Banks are also starting to apply a debt-to-income maximum ratio of six, ahead of the Reserve Bank probably officially imposing such a limit itself at some time in the near future.


Then there are other factors which are working to slow house price growth. The number of consents being issued for the construction of new dwellings is running at the highest ratio to the NZ population since the 1970s. The government has also announced that from late next year councils in our five largest cities will lose the right to prevent three units of up to three storeys being built on practically any section in an urban boundary.


The tide is turning on the housing market, but with Auckland yet to be properly freed from lockdown there is probably a lot of pent-up demand still to be satisfied. Summer is still likely to produce above average growth in house prices for the country as a whole.


But as we head towards the middle of next year and most borrowers will find themselves exposed to resetting their largely one-year fixed mortgage rates at a cost eventually 3% higher (come 2023), prices growth nationwide will probably stall.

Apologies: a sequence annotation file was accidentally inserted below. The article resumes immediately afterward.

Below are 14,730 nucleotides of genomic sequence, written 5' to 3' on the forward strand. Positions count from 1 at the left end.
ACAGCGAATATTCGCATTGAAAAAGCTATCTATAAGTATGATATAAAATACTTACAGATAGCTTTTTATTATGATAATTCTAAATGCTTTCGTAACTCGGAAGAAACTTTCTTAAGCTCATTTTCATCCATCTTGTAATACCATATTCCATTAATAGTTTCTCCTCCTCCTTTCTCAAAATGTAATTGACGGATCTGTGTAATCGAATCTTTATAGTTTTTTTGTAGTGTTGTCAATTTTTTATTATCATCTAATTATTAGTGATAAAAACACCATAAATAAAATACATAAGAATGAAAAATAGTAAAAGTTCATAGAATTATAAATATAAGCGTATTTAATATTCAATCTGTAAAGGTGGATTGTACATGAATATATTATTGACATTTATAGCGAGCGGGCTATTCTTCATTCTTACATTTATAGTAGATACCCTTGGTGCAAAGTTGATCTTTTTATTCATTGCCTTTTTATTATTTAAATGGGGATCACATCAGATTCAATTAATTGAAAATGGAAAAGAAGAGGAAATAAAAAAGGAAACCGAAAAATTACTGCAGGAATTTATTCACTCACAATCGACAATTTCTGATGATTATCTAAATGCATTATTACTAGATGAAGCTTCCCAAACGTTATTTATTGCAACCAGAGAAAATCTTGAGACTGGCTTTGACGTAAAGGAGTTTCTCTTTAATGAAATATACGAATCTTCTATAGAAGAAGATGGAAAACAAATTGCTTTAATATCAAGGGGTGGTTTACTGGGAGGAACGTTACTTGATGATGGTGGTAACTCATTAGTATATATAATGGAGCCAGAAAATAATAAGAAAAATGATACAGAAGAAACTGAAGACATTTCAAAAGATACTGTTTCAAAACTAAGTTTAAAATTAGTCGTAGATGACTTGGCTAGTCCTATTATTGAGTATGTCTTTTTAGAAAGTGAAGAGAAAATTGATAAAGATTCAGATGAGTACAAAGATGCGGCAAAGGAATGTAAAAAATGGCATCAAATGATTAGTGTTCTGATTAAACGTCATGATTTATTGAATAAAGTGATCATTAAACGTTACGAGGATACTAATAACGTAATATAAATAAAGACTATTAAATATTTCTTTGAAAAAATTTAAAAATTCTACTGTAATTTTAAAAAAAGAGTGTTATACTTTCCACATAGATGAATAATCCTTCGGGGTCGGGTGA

Will prices on average fall? In some locations yes. There are parts of New Zealand where average house prices have bounded ahead of reality and long-term trends amidst a nationwide scramble during the global pandemic for property exposure. But in our biggest city, prices are below trend and scope for falls looks minor.

Christchurch is also below trend and a period of price catch-up over 2-3 years appears to have started.


Wellington presents as somewhat over-priced and vulnerable to a loss of population to Christchurch.


Overall, on average NZ house prices tend only to fall when we are in a recession and that recession has been preceded by extremely high interest rates. Borrowing costs are highly likely to rise over the next two years and reach levels people have not seen for a long time and do not currently believe will arrive.


But there are strong factors which suggest the economy will continue to grow and the labour market remain firm. On that basis, the next five years for the moment looks like producing a period of flattening in average prices for the country as a whole. Falls are likely to be limited to currently over-stretched locations.


By Tony Alexander